Yuuji Fujiki, chief engineer for Honda’a IMA hybrid system with L-ion battery on Driving the Nation

Yuuji Fujiki, chief engineer for Honda’a IMA hybrid system with L-ion battery on Driving the Nation

Yuuji Fujiki, chief engineer for Hondaa IMA hybrid system, sat down with Washington Post’s Senior columnist Warren Brown and Lou Ann Hammond, CEO, www.drivingthenation.com.

This is the first time there has been a lithium-ion battery in a Honda Civic Hybrid. This has allowed the 2012 Honda Civic hybrid to increase it’s average EPA fuel economy rating from 41 mpg to 44 mpg. The new model is rated at 44 in both city and highway driving.

The Toyota Prius (50 mpg) and the Lexus CT200 (42 mpg) are the two hybrids that get over 40 miles per gallon. Both are hatchbacks. The 2012 Honda Civic hybrid is the only hybrid sedan that gets over 40 miles per gallon.

Through an interpreter Brown and Hammond talked to Fujiki (or, as we affectionally call him, Mr Hybrid) about Honda’s new battery pack. Fujiki worked on the eco-assist for the previous Insight powerplant. IMA is an inexpensive assist and regeneration with one motor. IMA is in every hybrid, and only hybrids.

The 2012 Honda Civic hybrid is considered a partial hybrid. Previously, the Honda Civic hybrid used Nickel Metal Hydride batteries, but they switched to Lithium-ion to achieve the 44 miles per gallon in city and highway.  Fujiki was able to increase the EV-mode from 45 kilometer (28 miles per gallon) was increased to 70 kilometer (44 miles per gallon).

To combat the heat/cold problems of lithium-ion batteries Fujiki explained what they did, “When we used NIMH the electrolyte fluid used to be alkaline solution but when we changed to the lithium-ion battery we started using 4th grade petroleum, a machine type oil.” A material is applied to the positive electrode and negative electrode and even if you stuck a needle in the battery a fire would not break out.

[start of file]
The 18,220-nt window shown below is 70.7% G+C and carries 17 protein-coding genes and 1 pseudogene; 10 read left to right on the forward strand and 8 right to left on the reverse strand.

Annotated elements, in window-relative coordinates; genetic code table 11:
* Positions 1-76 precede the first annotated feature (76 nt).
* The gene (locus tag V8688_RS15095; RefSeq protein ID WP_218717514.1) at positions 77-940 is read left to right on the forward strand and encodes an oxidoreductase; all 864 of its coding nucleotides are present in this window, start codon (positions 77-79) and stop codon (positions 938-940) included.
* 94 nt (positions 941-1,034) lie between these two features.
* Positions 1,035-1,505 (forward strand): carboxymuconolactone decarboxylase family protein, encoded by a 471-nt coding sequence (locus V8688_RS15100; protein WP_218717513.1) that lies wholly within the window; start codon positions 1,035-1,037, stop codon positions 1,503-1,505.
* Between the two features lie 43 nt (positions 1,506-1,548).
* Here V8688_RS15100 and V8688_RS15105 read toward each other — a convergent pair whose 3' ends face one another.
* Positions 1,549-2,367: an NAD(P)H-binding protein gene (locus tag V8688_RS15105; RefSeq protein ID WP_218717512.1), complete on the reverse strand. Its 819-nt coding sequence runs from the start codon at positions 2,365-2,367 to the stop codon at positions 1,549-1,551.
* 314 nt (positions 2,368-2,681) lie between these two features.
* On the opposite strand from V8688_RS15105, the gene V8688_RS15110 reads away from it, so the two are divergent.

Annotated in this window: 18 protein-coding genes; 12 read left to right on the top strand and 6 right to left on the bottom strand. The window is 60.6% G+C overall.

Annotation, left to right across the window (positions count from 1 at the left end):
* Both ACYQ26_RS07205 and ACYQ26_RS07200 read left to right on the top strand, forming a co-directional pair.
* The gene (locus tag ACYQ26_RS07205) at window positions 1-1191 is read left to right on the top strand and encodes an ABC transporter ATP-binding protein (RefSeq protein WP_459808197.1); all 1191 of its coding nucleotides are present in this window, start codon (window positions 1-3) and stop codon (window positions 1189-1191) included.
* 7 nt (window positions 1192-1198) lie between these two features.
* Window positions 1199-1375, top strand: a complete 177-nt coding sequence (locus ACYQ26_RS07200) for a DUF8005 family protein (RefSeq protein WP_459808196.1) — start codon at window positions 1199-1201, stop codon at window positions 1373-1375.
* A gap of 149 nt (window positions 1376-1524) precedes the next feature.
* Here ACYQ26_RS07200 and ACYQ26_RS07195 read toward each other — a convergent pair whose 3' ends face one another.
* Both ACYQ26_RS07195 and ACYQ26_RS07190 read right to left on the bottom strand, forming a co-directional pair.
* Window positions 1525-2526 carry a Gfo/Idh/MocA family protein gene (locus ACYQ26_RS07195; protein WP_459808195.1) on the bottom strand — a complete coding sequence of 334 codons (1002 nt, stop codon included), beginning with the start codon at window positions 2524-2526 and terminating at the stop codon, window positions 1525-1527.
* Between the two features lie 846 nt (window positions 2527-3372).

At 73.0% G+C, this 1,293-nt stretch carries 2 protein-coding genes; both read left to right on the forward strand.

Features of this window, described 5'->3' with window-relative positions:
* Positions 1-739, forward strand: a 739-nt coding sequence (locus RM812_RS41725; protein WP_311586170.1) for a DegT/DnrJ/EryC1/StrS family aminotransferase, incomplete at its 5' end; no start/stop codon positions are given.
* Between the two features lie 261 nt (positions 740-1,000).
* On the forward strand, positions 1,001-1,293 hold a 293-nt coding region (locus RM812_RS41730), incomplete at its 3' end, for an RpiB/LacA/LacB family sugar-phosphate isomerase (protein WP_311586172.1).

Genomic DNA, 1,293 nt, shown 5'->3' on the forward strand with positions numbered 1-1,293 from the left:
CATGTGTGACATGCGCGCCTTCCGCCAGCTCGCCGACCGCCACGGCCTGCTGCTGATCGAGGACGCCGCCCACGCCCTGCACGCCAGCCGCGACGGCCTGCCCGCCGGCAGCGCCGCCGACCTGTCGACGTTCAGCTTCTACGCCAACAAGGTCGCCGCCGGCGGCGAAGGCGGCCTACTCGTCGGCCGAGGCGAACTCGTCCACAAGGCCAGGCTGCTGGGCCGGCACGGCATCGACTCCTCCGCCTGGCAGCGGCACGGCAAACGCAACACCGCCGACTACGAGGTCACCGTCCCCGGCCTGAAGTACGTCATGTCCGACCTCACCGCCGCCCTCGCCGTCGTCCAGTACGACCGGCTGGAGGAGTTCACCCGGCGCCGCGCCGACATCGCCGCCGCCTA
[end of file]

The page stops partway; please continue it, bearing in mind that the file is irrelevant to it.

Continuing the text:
Brown asked if that was a major breakthrough. “(yes) Hai, very safe”, said Fujiki. Impressive, said Brown. The batteries are made in Kyoto, Japan by blue Energy corporation. Blue Energy is the creator of the batteries. Blue Energy is a joint venture between Japan’s GS Yuasa and Honda. The agreement is to manufacture, sell and conduct R&D for high-performance applications with a central focus on hybrid vehicles. Blue Energy is 51% owned by GS Yuasa Power Supply Ltd. (a wholly-owned subsidiary of GS Yuasa Corporation), and 49% owned by Honda Motor Co., Ltd.

Fujiki explained that the reason Honda didn’t use the same lithium-ion battery they used in their fuel cells was because that battery is older and was produced by a different company. The Blue Energy battery is more conducive to hybrid battery operation.

The 2012 Honda Accord plug-in hybrid and the 2012 Honda Fit EV will use the Joint Venture battery. Fujiki does not know about the future use of this battery for fuel cell applications. There are no plans to share this technology with other car manufacturers. Mit’subishi has an agreement with GS Yuuasa for their electric vehicle that is not the battery created by Blue Energy.

About the Author:

Lou Ann Hammond is the CEO of Carlist and Driving the Nation. She is the co-host of Real Wheels Washington Post carchat every Friday morning and is the Automotive, energy correspondent for The John Batchelor Show and a Contributor to Automotive Electronics magazine headquartered in Korea. Hammond is a member of the North American Car and Truck of the Year (NACTOY), Women's World Car of the Year (WWCOTY), and the Concept Car of the Year.